Some vegetables have hardy varieties that are fine to leave outside in the cold weather – I have just picked some salad leaves, mizuna, mibuna, giant red mustard and pak choi that have been growing in the veg plot quite happily, unprotected, during all this cold weather.  You can also get hardy broad beans, such as Aqua Dulce Claudia, and onion sets that will be fine outside during the winter.

There are also some lettuce varieties that do well outside. The following all survive in Brighton (if you live somewhere cooler and wetter, try these in pots or window boxes sheltered against your shed or grown in a greenhouse if you have one). Try ‘Green Oak Leaf’ – if you pick it carefully, just harvesting a few outside leaves at a time, you should be able to pick from six to eight weeks from sowing, right through the winter. Then, as spring begins, it really pushes out a ton of leaves from early March until at least the end of April. The same applies to the red-coloured ‘Cocarde’ which being red also keeps off the slugs and snails – for some reason they don’t seem to be attracted to red veg! The American variety, ‘Black Seeded Simpson’, is a surprisingly hardy variety with a lovely texture and taste, and the famously winter-hardy lettuce ‘Valdor’ is soft, rounded, and delicious.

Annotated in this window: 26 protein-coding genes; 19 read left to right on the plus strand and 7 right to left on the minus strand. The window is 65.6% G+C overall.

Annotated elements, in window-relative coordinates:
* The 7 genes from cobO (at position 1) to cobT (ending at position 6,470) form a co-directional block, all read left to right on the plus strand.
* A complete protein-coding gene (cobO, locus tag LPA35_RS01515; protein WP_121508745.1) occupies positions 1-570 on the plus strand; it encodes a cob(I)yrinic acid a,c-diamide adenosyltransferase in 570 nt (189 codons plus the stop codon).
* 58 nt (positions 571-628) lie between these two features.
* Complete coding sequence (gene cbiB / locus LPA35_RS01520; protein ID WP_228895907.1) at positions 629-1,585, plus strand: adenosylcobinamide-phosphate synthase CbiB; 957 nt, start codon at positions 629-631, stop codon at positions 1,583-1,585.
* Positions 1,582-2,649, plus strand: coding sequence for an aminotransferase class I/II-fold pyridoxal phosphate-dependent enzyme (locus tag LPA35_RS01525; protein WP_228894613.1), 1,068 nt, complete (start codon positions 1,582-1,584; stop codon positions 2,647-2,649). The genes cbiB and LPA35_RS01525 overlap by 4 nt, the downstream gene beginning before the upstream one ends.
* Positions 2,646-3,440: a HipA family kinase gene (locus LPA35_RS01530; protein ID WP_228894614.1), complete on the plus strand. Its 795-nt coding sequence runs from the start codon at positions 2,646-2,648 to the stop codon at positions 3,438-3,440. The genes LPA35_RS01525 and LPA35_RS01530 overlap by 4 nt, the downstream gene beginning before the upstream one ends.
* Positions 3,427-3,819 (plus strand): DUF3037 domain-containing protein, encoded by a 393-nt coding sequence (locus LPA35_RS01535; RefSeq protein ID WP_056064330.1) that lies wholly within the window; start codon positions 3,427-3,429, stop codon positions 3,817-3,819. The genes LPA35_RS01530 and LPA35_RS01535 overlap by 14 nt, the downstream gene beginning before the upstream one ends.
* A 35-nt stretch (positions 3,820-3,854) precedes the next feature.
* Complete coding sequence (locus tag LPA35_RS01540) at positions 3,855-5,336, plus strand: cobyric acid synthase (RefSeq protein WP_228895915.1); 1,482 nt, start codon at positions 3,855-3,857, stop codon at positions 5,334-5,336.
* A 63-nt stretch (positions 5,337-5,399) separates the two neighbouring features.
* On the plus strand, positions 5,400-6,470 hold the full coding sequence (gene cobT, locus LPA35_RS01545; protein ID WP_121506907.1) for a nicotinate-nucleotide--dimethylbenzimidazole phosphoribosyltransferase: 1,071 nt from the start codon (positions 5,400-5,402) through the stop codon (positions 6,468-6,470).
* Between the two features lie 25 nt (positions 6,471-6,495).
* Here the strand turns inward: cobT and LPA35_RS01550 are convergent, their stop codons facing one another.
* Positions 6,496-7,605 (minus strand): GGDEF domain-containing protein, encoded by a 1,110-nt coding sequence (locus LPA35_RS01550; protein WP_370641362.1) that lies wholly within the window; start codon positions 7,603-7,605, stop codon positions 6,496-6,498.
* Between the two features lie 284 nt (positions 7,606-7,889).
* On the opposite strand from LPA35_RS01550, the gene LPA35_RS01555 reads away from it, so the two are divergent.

These should keep you in salads through the winter.

Half-hardy Annuals – are plants that will not tolerate the frost and need heat to germinate (around 20ºc).  Their life cycle, at least in our climate and like the hardy annuals, is one year from germination to dying. These include veg plants such as tomatoes, chillies, aubergines, peppers, runner beans, courgettes, sweet corn, and many of the brassicas – cabbage, Brussels sprouts, broccoli.  There are also many half-hardy  flowers, often used in containers or bedding such as Petunias, Impatiens, Lobelia.

With half-hardy annuals the important thing is timing – some plants, for example chillies and Petunias, need a really long growing season and so, if you have a propagator, it is a good idea to sow them now.  This will allow plenty of time for them to mature and you will be more likely to get good fruiting and flowering in the summer as they will have had maximum time to receive as much light and heat as possible.